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- What Is a Defense Position in Basketball?
- Why Is Reading the Defense Important?
- How Do You Read the Defense?
- Steph Curry’s Tips for Reading an Individual Defensive Player
- How Do You React to the Defense?
- Steph Curry’s Tips for Reacting to the Defense
- Steph Curry’s Tips for Attacking the Defense
- Want to Become a Better Athlete?
What Is a Defense Position in Basketball?
In the NBA, a basketball defense exists to prevent the opposing offense from scoring baskets.
An individual defender works with his teammates to stifle scoring opportunities like an open jump shot or lay up, box out to prevent an offensive rebound, and avoid fouling that will lead to a free throw.
Ideally, a defense will secure a turnover, leading to a defensive possession in which the team can run a full-court fast break to set up a quick pull-up three-point shot.
Why Is Reading the Defense Important?
Since an offensive player’s goal is to score and a defender’s goal is to stop them, it is important to read the defense to find its holes. This means both reading an individual defender’s body movements as well as the broader defensive scheme, which can create opportunities for scoring in different ways.
A basketball coach will often teach young players how to read a defense through basketball drills, dribbling drills, and basketball shooting drills. These skills are nurtured through high school, college, and into the NBA in basketball training camp, in-season practice, and in-game from the sidelines.
How Do You Read the Defense?
When reading the entire defense, teams on offense are looking to see:
- Are they playing man-to-man defense, zone defense, or matchup zone?
- If the defense is sending weak side rotational help, where is the help coming from?
- How are they defending pick-and-rolls, screens, and other actions? Switching? Hedging?
Steph Curry’s Tips for Reading an Individual Defensive Player
In the game of basketball, NBA perimeter players like Steph Curry of the Golden State Warriors have innumerable tricks for reading and reacting to defenses.
When reading an individual defensive player, Curry says it’s all about their defensive position, defensive stance, and their body language. He advises:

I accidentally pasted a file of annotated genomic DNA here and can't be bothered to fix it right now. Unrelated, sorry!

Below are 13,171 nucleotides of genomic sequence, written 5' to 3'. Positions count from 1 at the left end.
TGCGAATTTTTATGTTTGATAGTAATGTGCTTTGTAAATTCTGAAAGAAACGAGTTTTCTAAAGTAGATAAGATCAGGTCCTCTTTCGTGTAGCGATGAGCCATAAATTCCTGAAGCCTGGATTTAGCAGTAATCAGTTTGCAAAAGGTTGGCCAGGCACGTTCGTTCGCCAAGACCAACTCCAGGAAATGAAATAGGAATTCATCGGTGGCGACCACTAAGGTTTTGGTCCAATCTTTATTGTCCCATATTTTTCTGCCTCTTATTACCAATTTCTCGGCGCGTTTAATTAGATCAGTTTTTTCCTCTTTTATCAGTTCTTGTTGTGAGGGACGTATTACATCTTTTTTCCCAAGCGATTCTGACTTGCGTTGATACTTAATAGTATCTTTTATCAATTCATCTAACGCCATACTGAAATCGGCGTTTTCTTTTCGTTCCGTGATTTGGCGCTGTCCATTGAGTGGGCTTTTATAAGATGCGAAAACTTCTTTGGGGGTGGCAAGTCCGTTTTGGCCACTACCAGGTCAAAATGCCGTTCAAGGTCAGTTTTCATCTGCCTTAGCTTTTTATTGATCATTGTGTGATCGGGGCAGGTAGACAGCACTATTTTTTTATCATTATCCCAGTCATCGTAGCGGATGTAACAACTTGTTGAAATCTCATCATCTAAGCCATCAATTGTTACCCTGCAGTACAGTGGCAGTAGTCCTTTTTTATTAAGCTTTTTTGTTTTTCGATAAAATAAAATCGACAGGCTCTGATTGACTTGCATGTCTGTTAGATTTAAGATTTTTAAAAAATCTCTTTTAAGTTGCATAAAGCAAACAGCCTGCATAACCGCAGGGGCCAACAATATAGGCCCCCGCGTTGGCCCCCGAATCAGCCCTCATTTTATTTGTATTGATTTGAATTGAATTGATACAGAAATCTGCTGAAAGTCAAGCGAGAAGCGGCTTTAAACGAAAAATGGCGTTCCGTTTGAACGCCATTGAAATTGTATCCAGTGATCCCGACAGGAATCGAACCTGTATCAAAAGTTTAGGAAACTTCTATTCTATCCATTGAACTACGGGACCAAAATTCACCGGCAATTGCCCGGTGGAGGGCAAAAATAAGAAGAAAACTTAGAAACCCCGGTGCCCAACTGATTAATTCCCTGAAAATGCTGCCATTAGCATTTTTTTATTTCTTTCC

- You can’t direct your defender—basketball isn’t choreographed—but you can watch for cues to predict what they might do next.
- Learn to read your defender’s balance, position, and intention.
- Knowing how to identify what they’ll do next in order to exploit it will make you a more versatile and strategic player.
- Scoring against a defender is all about forcing them to make a decision, then reacting according to what the defender decides.
- Pay attention to your defender’s feet, hands, and nose: their positions can indicate how you should handle the ball and give you opportunities to create space using jabs, jab steps, and crossovers.
How Do You React to the Defense?
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When a player first receives the ball on offense, they are a triple threat: they are potentially a passer, shooter, or dribbler. Their decisions should be based on reading the defensive end of the ball. If they are off-ball, they should be looking for opportunities to set screens, establish a position in the low post (for a post player), find an open space for a jump shot or drive, or to box out for a rebound.
- When dribbling the ball with your left hand or right hand in a half-court set, there are several ways to react to the defense and create space after you have effectively read the defense.
- You only have split-seconds to make defensive reads, which dictate to a dribbler where they should set a ball screen and its screener based on what they see on the opposite side of the ball.
- Through quickness and faking on the basketball court, players can change directions when they anticipate a closeout, begin pivoting on their pivot foot or find a change of pace to find soft spots in the defense.
Steph Curry’s Tips for Reacting to the Defense
Curry offers the following tips for reacting to the defense during play.
- Use your shoulder against your defender’s chest to leverage more space, making your body a shield between your defender and the ball.
- The pull dribble is a simple tool for making defenders react, so you can read them and counter.
- If, when you pull dribble, your defender doesn’t guard you tightly enough, you can use a plyo step to explode past them.
- If the defender squares you up, you can step back into space to shoot.
- If the defender overcommits, you can counter and beat him or her in the opposite direction.
Steph Curry’s Tips for Attacking the Defense
Curry offers several basketball tips that will help players attack the defensive team.
- When creating space from a tight defender, Curry has three main goals as a ball-handler: disrupt their balance, protect the ball, and create a driving lane to the basket.
- As a shooter, Curry relies on his and his teammates’ basketball IQs to read and break down the defense’s strategy so they can create opportunities to get the ball in the basket.
- Curry emphasizes the importance of confidence on the court. Being positive and not letting a cruel and disrespectful defense eat away at the faith you have in yourself is crucial to a winning strategy.
- Remember that if the defense disrespects you, that means they consider you a threat to their success. Wear that disrespect like a badge, keep on playing the game that you love, and continue to improve every day.
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